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Hospitalizations and the Elderly: The Top Eight Things Caregivers Need to Remember!

Hospital stays can be very challenging on patients and families. It is rarely a pleasant experience. However, the silver lining is that a hospital stay can be extremely impactful in a positive way, not just by way of immediate treatment and help, but also through a full medical assessment and specialist support.

Information is key to implement a comprehensive care plan and to strategize about the future.

The purpose of this blog is to illustrate how some approaches can encourage a positive outcome during and following a hospitalization.


  1. Bring the bottles to emergency: Not booze, the patient’s medication bottles. Simply writing down or bringing a medication list leaves out crucial information like the identity of the prescribing physician, dosages and frequency.
  2. Know your role: Sometimes loved ones are not in a position to make decisions for themselves. This is where doctors might call upon a Power of Attorney (POA) or a Substitute Decision Maker to assist with the treatment plan and discharge options. If the patient is capable of making decisions, they call their own shots, in which case your role is to gently support them to make the best possible decision. If they are incapable, the Substitute Decision Maker (or POA) will be presented with treatment plans and discharge options. In other words, it’s all on you. If you are POA, bring a copy of this document (not the original) to the hospital with you.
  3. Take care of yourself: Try to maintain normal sleep patterns, and be mindful of changes in diet/appetite. Spend time, but not too much time at the hospital. It’s never a bad idea to check in with your own family doctor. Talk to people you trust and/or arrange some sessions with a therapist. Bottom line, it is crucial that you be your best at this time.
  4. Keep a journal: Shift nurses, multiple doctors, physiotherapists, a social worker and many more professionals may be involved in a patient’s care. They have important information that you may need to reference sooner or later. Recording this information by regularly updating in a notebook will help you organize and keep track of volumes of information presented to you.
  5. Don’t go it alone: Even if you are a diligent note taker, information can get overwhelming and you can lose perspective. Bring someone you trust with you! This can be a spouse, a sibling or a friend. Make certain you have the consent of the patient, if available. Support people can be particularly helpful during family meetings with health care providers.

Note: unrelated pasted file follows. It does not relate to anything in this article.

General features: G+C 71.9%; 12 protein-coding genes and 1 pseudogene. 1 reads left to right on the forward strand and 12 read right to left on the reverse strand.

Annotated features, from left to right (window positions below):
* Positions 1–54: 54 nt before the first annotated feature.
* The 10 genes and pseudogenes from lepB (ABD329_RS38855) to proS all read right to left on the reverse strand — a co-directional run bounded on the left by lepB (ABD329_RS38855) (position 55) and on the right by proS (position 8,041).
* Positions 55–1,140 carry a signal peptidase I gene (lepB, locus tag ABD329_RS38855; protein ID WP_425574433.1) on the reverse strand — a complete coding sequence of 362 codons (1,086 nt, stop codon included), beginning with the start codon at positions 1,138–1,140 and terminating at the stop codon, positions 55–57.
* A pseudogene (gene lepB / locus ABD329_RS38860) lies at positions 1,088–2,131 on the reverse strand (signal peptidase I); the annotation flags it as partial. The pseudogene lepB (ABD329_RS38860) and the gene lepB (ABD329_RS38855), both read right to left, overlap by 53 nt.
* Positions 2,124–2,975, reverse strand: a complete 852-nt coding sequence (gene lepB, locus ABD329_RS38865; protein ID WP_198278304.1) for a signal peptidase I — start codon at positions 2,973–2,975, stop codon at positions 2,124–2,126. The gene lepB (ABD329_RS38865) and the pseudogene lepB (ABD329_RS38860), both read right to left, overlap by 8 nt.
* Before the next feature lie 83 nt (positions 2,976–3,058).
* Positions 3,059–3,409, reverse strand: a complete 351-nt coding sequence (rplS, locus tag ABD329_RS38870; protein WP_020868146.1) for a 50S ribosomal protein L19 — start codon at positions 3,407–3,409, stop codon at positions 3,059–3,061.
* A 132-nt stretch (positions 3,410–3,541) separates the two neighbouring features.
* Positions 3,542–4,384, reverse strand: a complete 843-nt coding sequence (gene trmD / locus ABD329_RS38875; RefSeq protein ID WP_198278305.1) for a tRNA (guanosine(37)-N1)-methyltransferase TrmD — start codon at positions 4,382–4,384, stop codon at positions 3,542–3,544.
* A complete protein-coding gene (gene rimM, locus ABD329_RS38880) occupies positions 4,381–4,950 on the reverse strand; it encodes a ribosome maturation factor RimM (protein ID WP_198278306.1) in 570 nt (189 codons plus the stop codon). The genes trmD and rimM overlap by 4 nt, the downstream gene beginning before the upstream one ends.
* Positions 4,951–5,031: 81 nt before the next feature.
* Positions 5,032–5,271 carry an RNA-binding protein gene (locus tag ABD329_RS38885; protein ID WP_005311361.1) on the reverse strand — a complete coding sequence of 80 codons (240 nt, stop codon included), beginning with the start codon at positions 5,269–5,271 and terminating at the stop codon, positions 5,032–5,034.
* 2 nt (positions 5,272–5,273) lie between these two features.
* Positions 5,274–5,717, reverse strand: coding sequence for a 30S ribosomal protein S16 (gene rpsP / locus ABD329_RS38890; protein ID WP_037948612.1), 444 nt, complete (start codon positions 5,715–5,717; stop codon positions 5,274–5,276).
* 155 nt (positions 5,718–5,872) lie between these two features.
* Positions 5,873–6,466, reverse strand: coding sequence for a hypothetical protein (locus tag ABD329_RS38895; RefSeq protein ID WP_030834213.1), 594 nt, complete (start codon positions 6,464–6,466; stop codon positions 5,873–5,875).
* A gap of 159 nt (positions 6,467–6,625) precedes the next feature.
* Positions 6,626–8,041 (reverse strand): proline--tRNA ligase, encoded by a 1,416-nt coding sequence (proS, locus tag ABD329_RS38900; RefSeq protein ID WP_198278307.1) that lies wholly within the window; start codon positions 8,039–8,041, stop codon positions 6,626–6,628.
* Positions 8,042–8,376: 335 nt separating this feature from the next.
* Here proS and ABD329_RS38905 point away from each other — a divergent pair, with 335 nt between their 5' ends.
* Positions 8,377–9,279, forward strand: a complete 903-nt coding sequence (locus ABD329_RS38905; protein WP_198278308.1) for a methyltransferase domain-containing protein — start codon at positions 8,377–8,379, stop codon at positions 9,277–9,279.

6. Don’t be afraid to challenge: Doctors and other health professionals are highly trained and skilled at what they do. But sometimes they are just plain wrong. This is not a slight against them. A doctor is an expert in medicine; a social worker is an expert in supportive counselling and resource provision; you are the expert on the patient. The basis of a good relationship between health care professionals and patient/caregiver is the exchange of information. Health care providers offer treatment, patient/caregivers determine whether they want it. Remember, health care professionals have a built in bias toward safety. Therefore, they will make sure that descriptive information is presented, options and possible outcomes are vigorously discussed, and preferred options (from a medical perspective) are presented.
  7. Know your limits: If the medical team and other family members/trusted friends are strongly advocating for something, they are probably right. Be open to considering all options, especially if you own the minority opinion.
  8. Be a partner in care: Many people say the Golden Rule in health care is that the “squeaky wheel gets the grease”. While this may be true to an extent, one can get better outcomes by being a strong, passionate advocate. Just like a nurse or a doctor, you are part of the care team. Introduce yourself, state your role and be ready to say the small things like “My mother prefers tea over coffee”, or she responds “really well to this approach”. Little things like this can make all the difference for the patient, while engendering a caring environment that gently suggests you “are on top” of what is going on.




Michael McCleery MSW, RSW is a Registered Social Worker with the Ontario College of Social Workers and Social Service Workers, and a member of the Ontario Association of Social Workers. In addition to his current private practice, he has worked in a variety of different organizations over the past 25 years, including several years in child mental health and the last 12 years at The Ottawa Hospital, one of the largest teaching hospitals in Canada. He has training in crisis counselling and Critical Incident Stress Management. He has extensive experience working in the health-care sector and with its community partners.  He is currently accepting clients at the Kanata Psychology and Counselling Centre. Call reception at (613) 435-2729​ to book an appointment today; or you can view his profile here.



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